Conceptualization, Resources, Data curation, Formal analysis, Validation, Investigation, Methodology, Writing - original draft, Writing - review and editing
    Competing interests
    No competing interests declared
    ORCID icon "This ORCID iD identifies the author of this article:" 0000-0002-9980-5321
  2. Nathan P Canniff

    1. Department of Biochemistry and Molecular Biology, University of Massachusetts, Amherst, United States
    2. Program in Molecular and Cellular Biology, University of Massachusetts, Amherst, United States
    Contribution
    Data curation, Formal analysis, Validation, Visualization, Writing - review and editing
    Competing interests
    No competing interests declared
  3. Kevin P Guay

    1. Department of Biochemistry and Molecular Biology, University of Massachusetts, Amherst, United States
    2. Program in Molecular and Cellular Biology, University of Massachusetts, Amherst, United States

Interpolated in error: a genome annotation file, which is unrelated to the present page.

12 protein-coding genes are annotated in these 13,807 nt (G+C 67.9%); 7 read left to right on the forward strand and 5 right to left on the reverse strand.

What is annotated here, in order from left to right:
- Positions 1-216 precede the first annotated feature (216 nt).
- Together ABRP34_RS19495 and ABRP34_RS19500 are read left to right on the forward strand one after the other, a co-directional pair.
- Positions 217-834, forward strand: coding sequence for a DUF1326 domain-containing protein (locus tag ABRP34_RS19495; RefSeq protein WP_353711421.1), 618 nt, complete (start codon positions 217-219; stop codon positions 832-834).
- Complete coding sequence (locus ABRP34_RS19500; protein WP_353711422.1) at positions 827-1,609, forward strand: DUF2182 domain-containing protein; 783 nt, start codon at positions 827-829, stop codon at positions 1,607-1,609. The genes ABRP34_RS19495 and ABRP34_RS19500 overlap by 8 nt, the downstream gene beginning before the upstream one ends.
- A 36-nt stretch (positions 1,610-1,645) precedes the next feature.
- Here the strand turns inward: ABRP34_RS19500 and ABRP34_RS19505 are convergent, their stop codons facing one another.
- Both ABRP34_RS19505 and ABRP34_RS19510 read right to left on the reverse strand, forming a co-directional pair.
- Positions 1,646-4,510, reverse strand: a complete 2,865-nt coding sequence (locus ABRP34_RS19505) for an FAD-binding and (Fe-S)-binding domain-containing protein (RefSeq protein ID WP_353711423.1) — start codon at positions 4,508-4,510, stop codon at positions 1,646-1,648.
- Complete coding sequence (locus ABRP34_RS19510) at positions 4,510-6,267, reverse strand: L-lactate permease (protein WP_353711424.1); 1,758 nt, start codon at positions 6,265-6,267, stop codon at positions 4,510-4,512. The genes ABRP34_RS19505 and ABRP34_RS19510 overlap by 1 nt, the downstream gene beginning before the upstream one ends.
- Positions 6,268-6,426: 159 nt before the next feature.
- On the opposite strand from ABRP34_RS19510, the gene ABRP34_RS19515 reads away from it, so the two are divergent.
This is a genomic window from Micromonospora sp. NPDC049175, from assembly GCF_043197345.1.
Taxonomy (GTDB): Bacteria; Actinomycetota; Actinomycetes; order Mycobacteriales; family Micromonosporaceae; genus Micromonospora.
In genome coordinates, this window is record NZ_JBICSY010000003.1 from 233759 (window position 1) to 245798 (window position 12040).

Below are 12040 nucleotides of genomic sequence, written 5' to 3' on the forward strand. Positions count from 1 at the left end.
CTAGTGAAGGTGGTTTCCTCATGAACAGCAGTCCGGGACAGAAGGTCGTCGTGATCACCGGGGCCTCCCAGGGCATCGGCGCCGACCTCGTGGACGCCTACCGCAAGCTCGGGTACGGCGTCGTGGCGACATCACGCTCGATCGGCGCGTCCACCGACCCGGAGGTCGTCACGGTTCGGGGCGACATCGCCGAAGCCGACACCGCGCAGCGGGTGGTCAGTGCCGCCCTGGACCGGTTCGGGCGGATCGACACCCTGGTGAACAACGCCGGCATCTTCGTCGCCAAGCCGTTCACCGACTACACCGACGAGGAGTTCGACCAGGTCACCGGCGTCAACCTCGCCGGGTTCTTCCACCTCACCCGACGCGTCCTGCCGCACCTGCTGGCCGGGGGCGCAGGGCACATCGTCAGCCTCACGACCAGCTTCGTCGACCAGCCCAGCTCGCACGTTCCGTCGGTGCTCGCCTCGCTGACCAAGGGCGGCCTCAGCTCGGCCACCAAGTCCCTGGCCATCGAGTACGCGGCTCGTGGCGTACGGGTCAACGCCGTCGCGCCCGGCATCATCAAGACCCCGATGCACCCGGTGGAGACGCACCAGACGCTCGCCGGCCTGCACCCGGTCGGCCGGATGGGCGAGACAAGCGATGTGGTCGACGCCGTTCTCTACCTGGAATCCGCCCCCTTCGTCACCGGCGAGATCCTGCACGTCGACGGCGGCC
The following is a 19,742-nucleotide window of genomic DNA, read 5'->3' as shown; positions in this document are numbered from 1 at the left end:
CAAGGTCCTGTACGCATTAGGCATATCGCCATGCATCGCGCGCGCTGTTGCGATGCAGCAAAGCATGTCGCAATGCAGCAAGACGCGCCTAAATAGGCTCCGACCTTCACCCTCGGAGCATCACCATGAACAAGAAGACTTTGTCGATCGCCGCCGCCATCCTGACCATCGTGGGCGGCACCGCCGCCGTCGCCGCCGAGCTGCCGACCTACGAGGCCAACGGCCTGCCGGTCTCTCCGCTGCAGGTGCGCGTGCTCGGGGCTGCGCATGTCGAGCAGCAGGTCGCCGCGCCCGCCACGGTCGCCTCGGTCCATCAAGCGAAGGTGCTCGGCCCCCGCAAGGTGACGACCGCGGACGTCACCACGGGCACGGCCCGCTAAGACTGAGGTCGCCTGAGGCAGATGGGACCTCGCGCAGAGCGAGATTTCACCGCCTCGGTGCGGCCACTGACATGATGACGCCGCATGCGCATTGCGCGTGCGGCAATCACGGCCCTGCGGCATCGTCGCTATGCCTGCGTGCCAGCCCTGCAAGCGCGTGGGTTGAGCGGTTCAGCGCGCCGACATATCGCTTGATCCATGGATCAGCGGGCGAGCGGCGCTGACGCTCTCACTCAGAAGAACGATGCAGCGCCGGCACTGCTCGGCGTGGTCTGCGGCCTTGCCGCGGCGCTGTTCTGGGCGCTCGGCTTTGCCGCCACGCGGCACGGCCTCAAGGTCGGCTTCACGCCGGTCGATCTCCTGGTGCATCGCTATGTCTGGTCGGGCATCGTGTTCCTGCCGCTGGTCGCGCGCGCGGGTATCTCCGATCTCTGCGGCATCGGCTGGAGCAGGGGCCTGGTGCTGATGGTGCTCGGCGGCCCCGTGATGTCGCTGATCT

Contribution
    Resources, Validation, Investigation
    Competing interests
    No competing interests declared
  4. Ida Signe Bohse Larsen

    1. Department of Cellular and Molecular Medicine, University of Copenhagen, Copenhagen, Denmark
    2. Copenhagen Center for Glycomics, University of Copenhagen, Copenhagen, Denmark
    Contribution
    Resources
    Competing interests
    No competing interests declared
  5. Daniel N Hebert

    1. Department of Biochemistry and Molecular Biology, University of Massachusetts, Amherst, United States
    2. Program in Molecular and Cellular Biology, University of Massachusetts, Amherst, United States
    Contribution
    Conceptualization, Supervision, Funding acquisition, Writing - original draft, Project administration, Writing - review and editing
    For correspondence
    dhebert@biochem.umass.edu
    Competing interests
    No competing interests declared
    ORCID icon "This ORCID iD identifies the author of this article:" 0000-0003-1537-4446

Funding

National Institute of General Medical Sciences (GM086874)